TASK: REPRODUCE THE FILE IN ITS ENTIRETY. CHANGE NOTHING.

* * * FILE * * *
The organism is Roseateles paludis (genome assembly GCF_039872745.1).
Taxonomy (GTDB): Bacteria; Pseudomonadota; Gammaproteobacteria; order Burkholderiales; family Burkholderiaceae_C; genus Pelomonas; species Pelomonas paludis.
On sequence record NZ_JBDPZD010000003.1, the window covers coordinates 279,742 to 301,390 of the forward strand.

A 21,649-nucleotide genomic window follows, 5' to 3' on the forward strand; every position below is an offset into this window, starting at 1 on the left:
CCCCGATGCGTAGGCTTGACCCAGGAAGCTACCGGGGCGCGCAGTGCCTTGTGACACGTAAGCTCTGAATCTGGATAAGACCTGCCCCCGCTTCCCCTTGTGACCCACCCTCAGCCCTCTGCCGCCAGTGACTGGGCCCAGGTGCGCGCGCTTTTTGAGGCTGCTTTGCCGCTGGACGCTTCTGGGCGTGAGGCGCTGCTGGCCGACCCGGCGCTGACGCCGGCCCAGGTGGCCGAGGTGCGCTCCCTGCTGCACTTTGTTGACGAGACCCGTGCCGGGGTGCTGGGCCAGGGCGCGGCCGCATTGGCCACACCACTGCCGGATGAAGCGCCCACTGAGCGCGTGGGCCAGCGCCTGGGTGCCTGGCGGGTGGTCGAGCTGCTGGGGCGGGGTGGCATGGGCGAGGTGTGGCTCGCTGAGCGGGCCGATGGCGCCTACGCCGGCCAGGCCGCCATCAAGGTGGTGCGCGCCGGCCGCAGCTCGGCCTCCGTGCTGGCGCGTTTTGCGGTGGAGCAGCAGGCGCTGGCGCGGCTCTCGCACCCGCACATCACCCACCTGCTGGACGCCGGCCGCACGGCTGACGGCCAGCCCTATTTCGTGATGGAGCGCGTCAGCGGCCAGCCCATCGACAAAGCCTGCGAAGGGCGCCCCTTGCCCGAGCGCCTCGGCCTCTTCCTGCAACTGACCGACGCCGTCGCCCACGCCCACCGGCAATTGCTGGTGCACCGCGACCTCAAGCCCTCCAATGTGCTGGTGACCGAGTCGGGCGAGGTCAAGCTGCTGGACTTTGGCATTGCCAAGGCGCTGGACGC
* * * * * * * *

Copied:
The organism is Roseateles paludis (genome assembly GCF_039872745.1).
Taxonomy (GTDB): Bacteria; Pseudomonadota; Gammaproteobacteria; order Burkholderiales; family Burkholderiaceae_C; genus Pelomonas; species Pelomonas paludis.
On sequence record NZ_JBDPZD010000003.1, the window covers coordinates 279,742 to 301,390 of the forward strand.

A 21,649-nucleotide genomic window follows, 5' to 3' on the forward strand; every position below is an offset into this window, starting at 1 on the left:
CCCCGATGCGTAGGCTTGACCCAGGAAGCTACCGGGGCGCGCAGTGCCTTGTGACACGTAAGCTCTGAATCTGGATAAGACCTGCCCCCGCTTCCCCTTGTGACCCACCCTCAGCCCTCTGCCGCCAGTGACTGGGCCCAGGTGCGCGCGCTTTTTGAGGCTGCTTTGCCGCTGGACGCTTCTGGGCGTGAGGCGCTGCTGGCCGACCCGGCGCTGACGCCGGCCCAGGTGGCCGAGGTGCGCTCCCTGCTGCACTTTGTTGACGAGACCCGTGCCGGGGTGCTGGGCCAGGGCGCGGCCGCATTGGCCACACCACTGCCGGATGAAGCGCCCACTGAGCGCGTGGGCCAGCGCCTGGGTGCCTGGCGGGTGGTCGAGCTGCTGGGGCGGGGTGGCATGGGCGAGGTGTGGCTCGCTGAGCGGGCCGATGGCGCCTACGCCGGCCAGGCCGCCATCAAGGTGGTGCGCGCCGGCCGCAGCTCGGCCTCCGTGCTGGCGCGTTTTGCGGTGGAGCAGCAGGCGCTGGCGCGGCTCTCGCACCCGCACATCACCCACCTGCTGGACGCCGGCCGCACGGCTGACGGCCAGCCCTATTTCGTGATGGAGCGCGTCAGCGGCCAGCCCATCGACAAAGCCTGCGAAGGGCGCCCCTTGCCCGAGCGCCTCGGCCTCTTCCTGCAACTGACCGACGCCGTCGCCCACGCCCACCGGCAATTGCTGGTGCACCGCGACCTCAAGCCCTCCAATGTGCTGGTGACCGAGTCGGGCGAGGTCAAGCTGCTGGACTTTGGCATTGCCAAGGCGCTGGACGC